When he wrote the breakthrough book Emotional Intelligence in 1995, Daniel Goleman identified the five pillars of Emotional Intelligence, in this article we look at empathy and those things you can do to improve yours.
For leaders, having empathy is critical to managing a successful team or organisation.
The reasons are plentiful but primarily because leaders with empathy have the ability to put themselves in someone else’s situation.
They help develop the individuals on their team, challenge those who are acting unfairly, give constructive feedback, and listen to those who need it.
Likewise, if you are a selling agent and you want to earn the respect and loyalty of your customers, then show them you care by being empathic.
The key thing about empathy is that while most people know what it means – they rarely exercise it.
For example, it is not second nature for everyone to have a clue what to say in an awkward situation, or even simply to offer their condolences when they hear of someone’s sad news, in fact the opposite!
Many people are too nervous to acknowledge the topic for fear of making the other person uncomfortable (or more likely of making themselves feel awkward)!
Yet, within our intensely people-driven job functions, we are providing a personal service and it is simply common courtesy to acknowledge death, sickness, grief and trauma – this is basic etiquette.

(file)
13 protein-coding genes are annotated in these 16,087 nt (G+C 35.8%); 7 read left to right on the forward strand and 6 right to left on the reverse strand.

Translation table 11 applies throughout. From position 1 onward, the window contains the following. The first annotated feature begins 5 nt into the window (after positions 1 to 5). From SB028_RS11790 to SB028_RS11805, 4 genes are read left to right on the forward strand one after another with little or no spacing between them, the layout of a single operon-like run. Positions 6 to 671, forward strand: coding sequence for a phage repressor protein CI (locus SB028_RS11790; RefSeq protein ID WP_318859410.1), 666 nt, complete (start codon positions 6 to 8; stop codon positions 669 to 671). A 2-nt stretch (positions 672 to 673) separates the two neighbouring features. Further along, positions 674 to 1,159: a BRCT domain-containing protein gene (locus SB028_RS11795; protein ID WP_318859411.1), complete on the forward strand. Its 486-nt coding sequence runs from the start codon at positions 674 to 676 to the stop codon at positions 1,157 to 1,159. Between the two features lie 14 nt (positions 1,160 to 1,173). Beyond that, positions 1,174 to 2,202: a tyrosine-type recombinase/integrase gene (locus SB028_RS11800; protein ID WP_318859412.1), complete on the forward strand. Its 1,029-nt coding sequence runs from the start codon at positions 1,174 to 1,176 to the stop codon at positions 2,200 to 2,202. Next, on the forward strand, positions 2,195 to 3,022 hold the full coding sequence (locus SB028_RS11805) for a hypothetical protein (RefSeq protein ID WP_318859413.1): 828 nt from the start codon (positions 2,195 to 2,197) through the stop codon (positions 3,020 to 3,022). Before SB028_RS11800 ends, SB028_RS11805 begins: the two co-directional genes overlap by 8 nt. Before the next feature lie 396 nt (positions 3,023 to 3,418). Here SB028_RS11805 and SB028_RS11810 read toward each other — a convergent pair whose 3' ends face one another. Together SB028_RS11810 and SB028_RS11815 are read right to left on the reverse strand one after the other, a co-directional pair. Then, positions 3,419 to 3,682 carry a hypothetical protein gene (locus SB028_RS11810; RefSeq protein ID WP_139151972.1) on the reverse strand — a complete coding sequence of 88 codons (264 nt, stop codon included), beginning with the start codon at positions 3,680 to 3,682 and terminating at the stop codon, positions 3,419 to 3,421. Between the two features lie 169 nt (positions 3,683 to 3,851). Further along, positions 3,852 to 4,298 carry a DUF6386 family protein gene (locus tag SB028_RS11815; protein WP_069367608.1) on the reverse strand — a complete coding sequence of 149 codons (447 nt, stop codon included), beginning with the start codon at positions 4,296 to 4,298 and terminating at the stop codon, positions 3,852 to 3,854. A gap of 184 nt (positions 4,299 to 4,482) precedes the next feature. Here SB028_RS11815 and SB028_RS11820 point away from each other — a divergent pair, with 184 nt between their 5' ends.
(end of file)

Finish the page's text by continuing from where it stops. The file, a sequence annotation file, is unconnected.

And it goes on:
Your capacity to see something from someone else’s perspective and be able to see things through someone else’s personal and belief systems will inspire you to show genuine empathy. Showing someone that you ‘get them’ matters.
“Emotional intelligence is super important when dealing with potential customers,” says Ben Major, Head of Sales at OpenAgent.
“A compelling product or sales pitch is usually not enough – customers want to buy from people who understand them and their needs. Emotional intelligence gives salespeople a better chance at understanding the customer and building trust and rapport with them.”
How can you improve your empathy?
- Put yourself in someone else’s position
It’s easy to support your own point of view but take the time to look at situations from other people’s perspective.
- Respond to feelings
If you have let a customer down by being late for an appointment, for whatever reason, and they accept your apology, you might still hear the disappointment in their voice.
So, respond by addressing their feelings. Tell them you appreciate their acceptance and that you will put in and work extra hours and do whatever is necessary to make up the lost time.
- Pay attention to body language
Does the body language match what the person is saying. Do they cross their arms, nervously jerk their feet back and forth, or bite their lip?
Body language tells a whole other story about how someone really feels about a situation. This gives you the opportunity to respond appropriately. Learning to read body language is a legitimate asset in leadership.